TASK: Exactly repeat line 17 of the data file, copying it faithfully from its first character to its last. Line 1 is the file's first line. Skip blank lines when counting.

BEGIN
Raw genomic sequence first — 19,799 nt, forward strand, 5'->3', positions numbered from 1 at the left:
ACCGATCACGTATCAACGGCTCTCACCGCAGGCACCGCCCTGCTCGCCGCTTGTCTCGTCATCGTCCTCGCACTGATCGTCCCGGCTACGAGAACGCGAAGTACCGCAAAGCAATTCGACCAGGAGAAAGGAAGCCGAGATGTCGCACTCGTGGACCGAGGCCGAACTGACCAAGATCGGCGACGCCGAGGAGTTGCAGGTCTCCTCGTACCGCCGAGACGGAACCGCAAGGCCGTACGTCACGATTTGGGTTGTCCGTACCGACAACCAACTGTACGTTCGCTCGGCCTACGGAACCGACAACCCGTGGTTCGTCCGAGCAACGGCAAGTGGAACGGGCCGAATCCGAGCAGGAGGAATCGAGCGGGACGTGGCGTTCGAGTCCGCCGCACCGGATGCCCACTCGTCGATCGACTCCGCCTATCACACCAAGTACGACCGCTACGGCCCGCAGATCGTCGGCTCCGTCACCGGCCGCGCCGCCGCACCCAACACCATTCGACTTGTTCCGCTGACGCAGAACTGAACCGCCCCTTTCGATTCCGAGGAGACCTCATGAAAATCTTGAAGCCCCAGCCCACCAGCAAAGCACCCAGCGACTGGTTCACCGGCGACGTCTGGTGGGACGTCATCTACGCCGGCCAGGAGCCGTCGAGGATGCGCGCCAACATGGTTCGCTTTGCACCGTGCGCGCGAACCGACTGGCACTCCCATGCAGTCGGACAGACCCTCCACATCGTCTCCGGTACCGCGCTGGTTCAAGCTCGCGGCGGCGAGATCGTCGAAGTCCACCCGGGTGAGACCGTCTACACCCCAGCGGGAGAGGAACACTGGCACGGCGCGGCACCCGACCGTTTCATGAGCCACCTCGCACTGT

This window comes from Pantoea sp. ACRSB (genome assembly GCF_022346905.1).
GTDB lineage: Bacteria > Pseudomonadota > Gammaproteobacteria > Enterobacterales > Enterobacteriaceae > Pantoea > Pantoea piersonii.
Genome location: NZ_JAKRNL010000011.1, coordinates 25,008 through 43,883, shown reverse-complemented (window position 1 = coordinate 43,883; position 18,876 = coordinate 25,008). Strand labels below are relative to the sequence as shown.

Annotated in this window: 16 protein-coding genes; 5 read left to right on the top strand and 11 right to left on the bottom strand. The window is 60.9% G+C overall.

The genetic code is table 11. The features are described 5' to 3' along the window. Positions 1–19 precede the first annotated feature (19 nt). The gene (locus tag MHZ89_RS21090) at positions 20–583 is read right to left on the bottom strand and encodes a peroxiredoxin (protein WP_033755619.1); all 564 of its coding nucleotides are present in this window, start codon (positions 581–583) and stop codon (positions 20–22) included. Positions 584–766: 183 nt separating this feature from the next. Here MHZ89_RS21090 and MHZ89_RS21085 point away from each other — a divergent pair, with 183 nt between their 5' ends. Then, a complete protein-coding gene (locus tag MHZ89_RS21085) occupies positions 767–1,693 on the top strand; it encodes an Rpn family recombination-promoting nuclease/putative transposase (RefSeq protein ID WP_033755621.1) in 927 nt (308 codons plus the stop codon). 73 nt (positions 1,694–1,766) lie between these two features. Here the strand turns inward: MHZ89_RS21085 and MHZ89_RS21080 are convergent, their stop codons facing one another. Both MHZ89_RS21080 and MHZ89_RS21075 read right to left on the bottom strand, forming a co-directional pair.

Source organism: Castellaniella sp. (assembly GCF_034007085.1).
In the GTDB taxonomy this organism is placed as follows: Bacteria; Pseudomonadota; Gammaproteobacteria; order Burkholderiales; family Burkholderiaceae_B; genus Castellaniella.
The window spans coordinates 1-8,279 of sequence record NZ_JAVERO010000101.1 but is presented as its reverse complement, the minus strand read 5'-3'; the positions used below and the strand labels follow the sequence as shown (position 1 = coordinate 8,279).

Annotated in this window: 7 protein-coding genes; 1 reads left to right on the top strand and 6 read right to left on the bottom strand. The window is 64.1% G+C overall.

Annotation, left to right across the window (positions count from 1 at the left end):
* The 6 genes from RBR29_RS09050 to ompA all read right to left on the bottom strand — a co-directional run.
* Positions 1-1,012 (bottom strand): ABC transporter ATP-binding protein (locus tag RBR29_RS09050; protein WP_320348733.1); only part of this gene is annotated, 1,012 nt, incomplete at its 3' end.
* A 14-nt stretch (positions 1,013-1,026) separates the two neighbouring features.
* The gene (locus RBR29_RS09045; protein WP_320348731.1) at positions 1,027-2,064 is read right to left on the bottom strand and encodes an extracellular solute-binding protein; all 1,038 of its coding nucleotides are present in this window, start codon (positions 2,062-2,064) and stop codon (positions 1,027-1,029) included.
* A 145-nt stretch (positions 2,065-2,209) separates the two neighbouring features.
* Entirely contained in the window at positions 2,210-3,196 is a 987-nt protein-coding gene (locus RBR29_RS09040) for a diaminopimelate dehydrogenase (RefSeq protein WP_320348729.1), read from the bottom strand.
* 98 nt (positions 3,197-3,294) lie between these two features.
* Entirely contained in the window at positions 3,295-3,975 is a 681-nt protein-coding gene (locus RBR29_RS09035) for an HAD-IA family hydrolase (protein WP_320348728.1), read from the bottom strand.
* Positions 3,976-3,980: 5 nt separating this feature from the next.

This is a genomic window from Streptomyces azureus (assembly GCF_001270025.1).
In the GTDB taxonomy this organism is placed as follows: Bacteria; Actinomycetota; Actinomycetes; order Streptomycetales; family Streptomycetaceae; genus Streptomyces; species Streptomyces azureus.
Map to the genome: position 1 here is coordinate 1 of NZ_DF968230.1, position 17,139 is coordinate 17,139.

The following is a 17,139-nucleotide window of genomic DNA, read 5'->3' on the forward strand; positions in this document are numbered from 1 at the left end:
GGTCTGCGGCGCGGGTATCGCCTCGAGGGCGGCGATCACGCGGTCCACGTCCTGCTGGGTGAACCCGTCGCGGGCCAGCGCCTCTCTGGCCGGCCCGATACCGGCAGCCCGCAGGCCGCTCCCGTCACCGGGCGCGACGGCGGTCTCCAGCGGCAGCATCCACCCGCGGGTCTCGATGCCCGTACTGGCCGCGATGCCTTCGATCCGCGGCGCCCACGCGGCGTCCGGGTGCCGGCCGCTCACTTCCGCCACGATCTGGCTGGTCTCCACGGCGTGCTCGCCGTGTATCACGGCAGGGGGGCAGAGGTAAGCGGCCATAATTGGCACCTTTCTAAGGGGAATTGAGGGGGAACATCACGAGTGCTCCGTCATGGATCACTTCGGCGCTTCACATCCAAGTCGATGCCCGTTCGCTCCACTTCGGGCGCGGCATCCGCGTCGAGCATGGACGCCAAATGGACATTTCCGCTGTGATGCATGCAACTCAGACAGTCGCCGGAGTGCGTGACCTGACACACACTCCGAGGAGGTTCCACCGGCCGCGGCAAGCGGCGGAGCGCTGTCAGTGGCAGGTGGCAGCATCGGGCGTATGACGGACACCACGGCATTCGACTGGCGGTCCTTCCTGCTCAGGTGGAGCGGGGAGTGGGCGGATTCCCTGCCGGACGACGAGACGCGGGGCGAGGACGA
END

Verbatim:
* A 145-nt stretch (positions 2,065-2,209) separates the two neighbouring features.